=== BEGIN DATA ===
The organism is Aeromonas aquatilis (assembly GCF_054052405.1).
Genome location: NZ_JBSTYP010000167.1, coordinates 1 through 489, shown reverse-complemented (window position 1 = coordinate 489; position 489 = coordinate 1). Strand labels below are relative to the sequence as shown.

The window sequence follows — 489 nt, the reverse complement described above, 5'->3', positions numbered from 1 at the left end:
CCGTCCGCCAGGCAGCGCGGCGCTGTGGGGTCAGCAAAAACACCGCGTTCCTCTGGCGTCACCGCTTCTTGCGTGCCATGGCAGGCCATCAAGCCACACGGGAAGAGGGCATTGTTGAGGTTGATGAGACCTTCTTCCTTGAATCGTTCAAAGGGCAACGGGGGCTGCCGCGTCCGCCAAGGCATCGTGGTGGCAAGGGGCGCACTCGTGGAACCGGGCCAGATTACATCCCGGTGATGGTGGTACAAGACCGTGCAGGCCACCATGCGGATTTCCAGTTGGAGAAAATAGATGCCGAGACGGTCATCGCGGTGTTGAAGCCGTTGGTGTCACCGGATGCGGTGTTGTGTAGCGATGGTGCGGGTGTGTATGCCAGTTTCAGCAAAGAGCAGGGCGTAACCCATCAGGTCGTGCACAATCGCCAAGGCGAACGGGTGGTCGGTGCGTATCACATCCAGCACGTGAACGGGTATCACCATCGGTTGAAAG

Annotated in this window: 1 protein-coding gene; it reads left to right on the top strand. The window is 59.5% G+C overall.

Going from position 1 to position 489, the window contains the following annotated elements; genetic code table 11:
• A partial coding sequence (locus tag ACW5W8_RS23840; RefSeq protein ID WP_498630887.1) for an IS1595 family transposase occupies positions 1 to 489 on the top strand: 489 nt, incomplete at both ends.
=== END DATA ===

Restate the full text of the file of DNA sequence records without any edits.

The organism is Aeromonas aquatilis (assembly GCF_054052405.1).
Genome location: NZ_JBSTYP010000167.1, coordinates 1 through 489, shown reverse-complemented (window position 1 = coordinate 489; position 489 = coordinate 1). Strand labels below are relative to the sequence as shown.

The window sequence follows — 489 nt, the reverse complement described above, 5'->3', positions numbered from 1 at the left end:
CCGTCCGCCAGGCAGCGCGGCGCTGTGGGGTCAGCAAAAACACCGCGTTCCTCTGGCGTCACCGCTTCTTGCGTGCCATGGCAGGCCATCAAGCCACACGGGAAGAGGGCATTGTTGAGGTTGATGAGACCTTCTTCCTTGAATCGTTCAAAGGGCAACGGGGGCTGCCGCGTCCGCCAAGGCATCGTGGTGGCAAGGGGCGCACTCGTGGAACCGGGCCAGATTACATCCCGGTGATGGTGGTACAAGACCGTGCAGGCCACCATGCGGATTTCCAGTTGGAGAAAATAGATGCCGAGACGGTCATCGCGGTGTTGAAGCCGTTGGTGTCACCGGATGCGGTGTTGTGTAGCGATGGTGCGGGTGTGTATGCCAGTTTCAGCAAAGAGCAGGGCGTAACCCATCAGGTCGTGCACAATCGCCAAGGCGAACGGGTGGTCGGTGCGTATCACATCCAGCACGTGAACGGGTATCACCATCGGTTGAAAG

Annotated in this window: 1 protein-coding gene; it reads left to right on the top strand. The window is 59.5% G+C overall.

Going from position 1 to position 489, the window contains the following annotated elements; genetic code table 11:
• A partial coding sequence (locus tag ACW5W8_RS23840; RefSeq protein ID WP_498630887.1) for an IS1595 family transposase occupies positions 1 to 489 on the top strand: 489 nt, incomplete at both ends.